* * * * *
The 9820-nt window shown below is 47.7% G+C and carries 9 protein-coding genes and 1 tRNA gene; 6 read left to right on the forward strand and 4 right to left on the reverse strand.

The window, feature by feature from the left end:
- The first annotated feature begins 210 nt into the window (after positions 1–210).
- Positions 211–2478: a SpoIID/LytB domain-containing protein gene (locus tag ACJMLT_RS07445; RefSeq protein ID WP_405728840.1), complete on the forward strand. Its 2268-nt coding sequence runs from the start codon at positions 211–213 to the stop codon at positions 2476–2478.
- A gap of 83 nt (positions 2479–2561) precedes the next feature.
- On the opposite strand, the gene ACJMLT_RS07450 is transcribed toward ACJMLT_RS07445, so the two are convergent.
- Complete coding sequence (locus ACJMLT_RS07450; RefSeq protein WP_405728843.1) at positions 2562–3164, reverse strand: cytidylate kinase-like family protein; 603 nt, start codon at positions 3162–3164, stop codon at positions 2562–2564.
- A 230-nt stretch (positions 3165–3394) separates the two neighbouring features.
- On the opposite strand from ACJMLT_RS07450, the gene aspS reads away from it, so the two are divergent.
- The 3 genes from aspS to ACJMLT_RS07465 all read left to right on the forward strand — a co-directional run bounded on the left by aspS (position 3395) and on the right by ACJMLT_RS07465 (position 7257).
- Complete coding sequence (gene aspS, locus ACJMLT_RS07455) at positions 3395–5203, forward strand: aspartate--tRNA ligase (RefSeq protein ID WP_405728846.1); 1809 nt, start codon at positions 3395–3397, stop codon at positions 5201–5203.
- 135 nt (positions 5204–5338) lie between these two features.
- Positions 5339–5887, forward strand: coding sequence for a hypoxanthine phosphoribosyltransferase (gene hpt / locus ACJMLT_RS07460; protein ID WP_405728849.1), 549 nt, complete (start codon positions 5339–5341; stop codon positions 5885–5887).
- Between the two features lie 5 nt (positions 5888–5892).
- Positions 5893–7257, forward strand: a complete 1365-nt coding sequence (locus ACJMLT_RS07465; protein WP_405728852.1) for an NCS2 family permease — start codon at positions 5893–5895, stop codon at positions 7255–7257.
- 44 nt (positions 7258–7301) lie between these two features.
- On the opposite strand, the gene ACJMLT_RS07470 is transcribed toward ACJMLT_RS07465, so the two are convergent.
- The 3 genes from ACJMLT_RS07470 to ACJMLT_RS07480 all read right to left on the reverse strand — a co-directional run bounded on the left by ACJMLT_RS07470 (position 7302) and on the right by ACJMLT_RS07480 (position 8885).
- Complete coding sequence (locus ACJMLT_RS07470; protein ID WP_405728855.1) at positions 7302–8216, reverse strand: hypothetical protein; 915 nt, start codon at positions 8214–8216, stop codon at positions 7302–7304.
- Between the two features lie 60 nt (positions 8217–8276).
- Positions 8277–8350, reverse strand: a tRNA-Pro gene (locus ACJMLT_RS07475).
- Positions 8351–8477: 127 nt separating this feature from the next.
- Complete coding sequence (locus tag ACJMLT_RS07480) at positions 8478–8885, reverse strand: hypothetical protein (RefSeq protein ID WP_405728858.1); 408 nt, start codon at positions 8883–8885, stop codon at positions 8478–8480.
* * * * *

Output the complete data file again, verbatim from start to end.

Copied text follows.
The 9820-nt window shown below is 47.7% G+C and carries 9 protein-coding genes and 1 tRNA gene; 6 read left to right on the forward strand and 4 right to left on the reverse strand.

The window, feature by feature from the left end:
- The first annotated feature begins 210 nt into the window (after positions 1–210).
- Positions 211–2478: a SpoIID/LytB domain-containing protein gene (locus tag ACJMLT_RS07445; RefSeq protein ID WP_405728840.1), complete on the forward strand. Its 2268-nt coding sequence runs from the start codon at positions 211–213 to the stop codon at positions 2476–2478.
- A gap of 83 nt (positions 2479–2561) precedes the next feature.
- On the opposite strand, the gene ACJMLT_RS07450 is transcribed toward ACJMLT_RS07445, so the two are convergent.
- Complete coding sequence (locus ACJMLT_RS07450; RefSeq protein WP_405728843.1) at positions 2562–3164, reverse strand: cytidylate kinase-like family protein; 603 nt, start codon at positions 3162–3164, stop codon at positions 2562–2564.
- A 230-nt stretch (positions 3165–3394) separates the two neighbouring features.
- On the opposite strand from ACJMLT_RS07450, the gene aspS reads away from it, so the two are divergent.
- The 3 genes from aspS to ACJMLT_RS07465 all read left to right on the forward strand — a co-directional run bounded on the left by aspS (position 3395) and on the right by ACJMLT_RS07465 (position 7257).
- Complete coding sequence (gene aspS, locus ACJMLT_RS07455) at positions 3395–5203, forward strand: aspartate--tRNA ligase (RefSeq protein ID WP_405728846.1); 1809 nt, start codon at positions 3395–3397, stop codon at positions 5201–5203.
- 135 nt (positions 5204–5338) lie between these two features.
- Positions 5339–5887, forward strand: coding sequence for a hypoxanthine phosphoribosyltransferase (gene hpt / locus ACJMLT_RS07460; protein ID WP_405728849.1), 549 nt, complete (start codon positions 5339–5341; stop codon positions 5885–5887).
- Between the two features lie 5 nt (positions 5888–5892).
- Positions 5893–7257, forward strand: a complete 1365-nt coding sequence (locus ACJMLT_RS07465; protein WP_405728852.1) for an NCS2 family permease — start codon at positions 5893–5895, stop codon at positions 7255–7257.
- 44 nt (positions 7258–7301) lie between these two features.
- On the opposite strand, the gene ACJMLT_RS07470 is transcribed toward ACJMLT_RS07465, so the two are convergent.
- The 3 genes from ACJMLT_RS07470 to ACJMLT_RS07480 all read right to left on the reverse strand — a co-directional run bounded on the left by ACJMLT_RS07470 (position 7302) and on the right by ACJMLT_RS07480 (position 8885).
- Complete coding sequence (locus ACJMLT_RS07470; protein ID WP_405728855.1) at positions 7302–8216, reverse strand: hypothetical protein; 915 nt, start codon at positions 8214–8216, stop codon at positions 7302–7304.
- Between the two features lie 60 nt (positions 8217–8276).
- Positions 8277–8350, reverse strand: a tRNA-Pro gene (locus ACJMLT_RS07475).
- Positions 8351–8477: 127 nt separating this feature from the next.
- Complete coding sequence (locus tag ACJMLT_RS07480) at positions 8478–8885, reverse strand: hypothetical protein (RefSeq protein ID WP_405728858.1); 408 nt, start codon at positions 8883–8885, stop codon at positions 8478–8480.